The US Supreme Court ruling against federal regulation of carbon emissions is a major setback, putting into question US commitment and leadership to tackle climate change. It is also another setback to global efforts to get to grips with the climate crisis. This has already prompted China to “urge developed countries, including the US, to face up to their historical responsibilities.”
High prices are encouraging some countries to step up fossil fuel investment – including in coal, up 10% in 2021 – as they seek to secure and diversify their sources of supply.” Coal’s competitiveness and abundance of supplies are alluring to Asian countries. In this global crisis their priority – ahead of climate change - is to bring energy and food costs down.
The IEA states that, despite an 8.5% increase, oil and gas investments in 2021 remained well below 2019 levels, and will continue so in 2022. This is despite the fact that the sector’s income is set to jump to $4tn in 2022, more than twice its five-year average, with the bulk of it going to major oil and gas exporting states.
Uncertainties about the longer-term future of oil and gas, due to clean energy pressure, and lack of government policy clarity, are keeping the brake on investments, with the danger that the current tightness in oil and gas supplies – and high prices – will continue. With sanctions impacting Russian fossil fuel and oil product exports, these problems are expected to continue into 2023 and possibly beyond.
Aramco CEO, Amin Nasser, confirmed at the World Economic Forum at Davos, that the global oil crunch is due to lack of investment. He said last year’s message from the IEA that world oil demand was set to fall and no new investment in fossil fuels was needed had a profound impact. “We need a more constructive dialogue. They say we don’t need you by 2030, so why would you go and build a project that takes 6-7 years. Your shareholder will not allow you to do it”. This makes it difficult for CEOs to make investments.
He also pointed out that “The world is running with less than 2% of spare oil capacity. Before COVID the aviation industry was consuming 2.5mn b/d more than today. If the aviation industry picks up speed, you are going to have a major problem.” In addition, COVID restrictions in China would not last long and global oil demand would therefore resume its growth. But counteracting this could be recession in the US and Europe, as well as persistently high prices, crimping demand. Nevertheless, expectations are that oil demand will continue to grow in 2022 and 2023, surpassing 2019 levels by next year.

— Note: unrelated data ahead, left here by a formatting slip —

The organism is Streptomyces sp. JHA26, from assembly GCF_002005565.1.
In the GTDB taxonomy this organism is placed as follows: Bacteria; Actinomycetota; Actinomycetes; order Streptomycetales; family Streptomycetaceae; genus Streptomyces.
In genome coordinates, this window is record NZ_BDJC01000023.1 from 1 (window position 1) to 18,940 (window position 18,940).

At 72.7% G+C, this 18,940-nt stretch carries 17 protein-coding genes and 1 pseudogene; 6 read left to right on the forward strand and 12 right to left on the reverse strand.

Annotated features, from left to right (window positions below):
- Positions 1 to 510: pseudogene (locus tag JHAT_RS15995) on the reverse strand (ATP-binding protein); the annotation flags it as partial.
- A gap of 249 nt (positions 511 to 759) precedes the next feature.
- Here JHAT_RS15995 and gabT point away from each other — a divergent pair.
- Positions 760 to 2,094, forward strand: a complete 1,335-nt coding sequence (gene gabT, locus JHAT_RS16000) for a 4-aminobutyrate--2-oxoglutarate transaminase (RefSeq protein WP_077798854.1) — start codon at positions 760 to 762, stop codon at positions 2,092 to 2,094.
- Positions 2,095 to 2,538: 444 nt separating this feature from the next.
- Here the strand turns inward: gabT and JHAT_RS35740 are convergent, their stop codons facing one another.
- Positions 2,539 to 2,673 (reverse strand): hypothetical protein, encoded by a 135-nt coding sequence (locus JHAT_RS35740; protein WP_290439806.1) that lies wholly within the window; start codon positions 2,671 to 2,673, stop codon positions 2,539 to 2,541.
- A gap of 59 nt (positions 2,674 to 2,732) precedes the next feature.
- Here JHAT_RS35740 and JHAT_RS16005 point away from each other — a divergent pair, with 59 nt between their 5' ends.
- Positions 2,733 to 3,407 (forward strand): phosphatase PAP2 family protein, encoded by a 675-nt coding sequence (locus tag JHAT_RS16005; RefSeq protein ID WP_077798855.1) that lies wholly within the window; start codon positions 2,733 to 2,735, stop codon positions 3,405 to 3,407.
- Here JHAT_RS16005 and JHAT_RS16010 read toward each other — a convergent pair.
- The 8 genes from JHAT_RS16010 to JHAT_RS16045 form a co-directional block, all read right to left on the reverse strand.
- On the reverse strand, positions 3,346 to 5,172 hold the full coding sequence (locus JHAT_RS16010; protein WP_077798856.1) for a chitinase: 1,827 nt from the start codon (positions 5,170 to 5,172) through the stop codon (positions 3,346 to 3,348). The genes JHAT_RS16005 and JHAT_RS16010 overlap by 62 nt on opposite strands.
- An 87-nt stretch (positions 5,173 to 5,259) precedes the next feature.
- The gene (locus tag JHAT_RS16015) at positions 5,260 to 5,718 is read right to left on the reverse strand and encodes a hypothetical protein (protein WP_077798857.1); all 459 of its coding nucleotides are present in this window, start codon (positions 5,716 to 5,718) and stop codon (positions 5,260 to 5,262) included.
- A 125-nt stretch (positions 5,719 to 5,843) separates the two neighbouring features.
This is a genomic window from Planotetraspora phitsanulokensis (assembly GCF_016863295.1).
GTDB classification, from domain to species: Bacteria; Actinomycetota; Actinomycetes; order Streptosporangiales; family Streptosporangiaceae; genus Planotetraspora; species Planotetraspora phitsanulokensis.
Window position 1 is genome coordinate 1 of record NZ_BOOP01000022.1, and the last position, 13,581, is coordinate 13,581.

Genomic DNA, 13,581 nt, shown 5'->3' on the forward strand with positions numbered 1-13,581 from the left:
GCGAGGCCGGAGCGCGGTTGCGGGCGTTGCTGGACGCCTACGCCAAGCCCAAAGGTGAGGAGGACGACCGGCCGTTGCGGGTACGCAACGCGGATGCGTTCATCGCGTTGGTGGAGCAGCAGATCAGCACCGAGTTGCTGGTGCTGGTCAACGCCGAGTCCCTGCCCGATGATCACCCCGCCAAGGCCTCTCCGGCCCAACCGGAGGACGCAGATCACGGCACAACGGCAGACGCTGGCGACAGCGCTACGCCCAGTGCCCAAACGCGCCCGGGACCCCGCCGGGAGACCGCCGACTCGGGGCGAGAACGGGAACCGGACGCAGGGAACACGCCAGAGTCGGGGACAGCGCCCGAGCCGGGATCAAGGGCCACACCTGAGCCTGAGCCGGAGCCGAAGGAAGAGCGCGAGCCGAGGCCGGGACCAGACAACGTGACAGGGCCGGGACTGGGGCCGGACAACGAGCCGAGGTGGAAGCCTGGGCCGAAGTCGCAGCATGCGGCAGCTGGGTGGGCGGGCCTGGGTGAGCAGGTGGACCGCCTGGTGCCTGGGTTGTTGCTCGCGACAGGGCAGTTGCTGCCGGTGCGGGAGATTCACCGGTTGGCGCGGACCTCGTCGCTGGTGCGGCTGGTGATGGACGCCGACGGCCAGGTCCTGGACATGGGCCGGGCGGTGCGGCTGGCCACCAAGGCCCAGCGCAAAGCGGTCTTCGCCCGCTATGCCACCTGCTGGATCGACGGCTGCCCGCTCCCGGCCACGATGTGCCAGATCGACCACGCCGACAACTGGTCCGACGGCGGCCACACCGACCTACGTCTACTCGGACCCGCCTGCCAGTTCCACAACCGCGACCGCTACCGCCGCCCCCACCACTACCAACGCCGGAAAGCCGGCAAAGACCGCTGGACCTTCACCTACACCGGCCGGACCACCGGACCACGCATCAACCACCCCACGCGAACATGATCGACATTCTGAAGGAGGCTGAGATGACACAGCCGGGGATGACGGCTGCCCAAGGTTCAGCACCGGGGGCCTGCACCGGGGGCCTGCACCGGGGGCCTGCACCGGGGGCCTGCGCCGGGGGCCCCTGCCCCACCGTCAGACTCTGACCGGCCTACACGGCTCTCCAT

Whatever happens, the recovery continues to be chaotic.
With the IEA projecting that the world may still be 66% reliant on fossil fuels in 2050, the EU and the US need to give clearer signals about the longer-term use of oil and gas in order to unlock much-needed investments. Not doing so will lead to another crisis in a few years down the line, as supply shortages become more acute.
The world needs to pursue development of clean energy and renewables going forward. But while intermittency remains a problem, renewables need back-up. That means that – if dependence on coal use is to be stemmed and reversed – with the increase in the adoption of renewables, gas is becoming even more important than it was before, including LNG.
The decision by the European Parliament on July 6 to back EU Taxonomy rules labelling investments in gas and nuclear power plants as ‘sustainable’, opens the way for their limited use during transition. The conditions for gas are strict: gas is only possible to replace coal, until 2030, under emission thresholds that are not considered dangerous and with reinforced transparency obligations.
With the energy crisis and the war in Ukraine continuing unabated, BP’s warning about the fragilities in the global energy system will continue to be of concern for some time yet.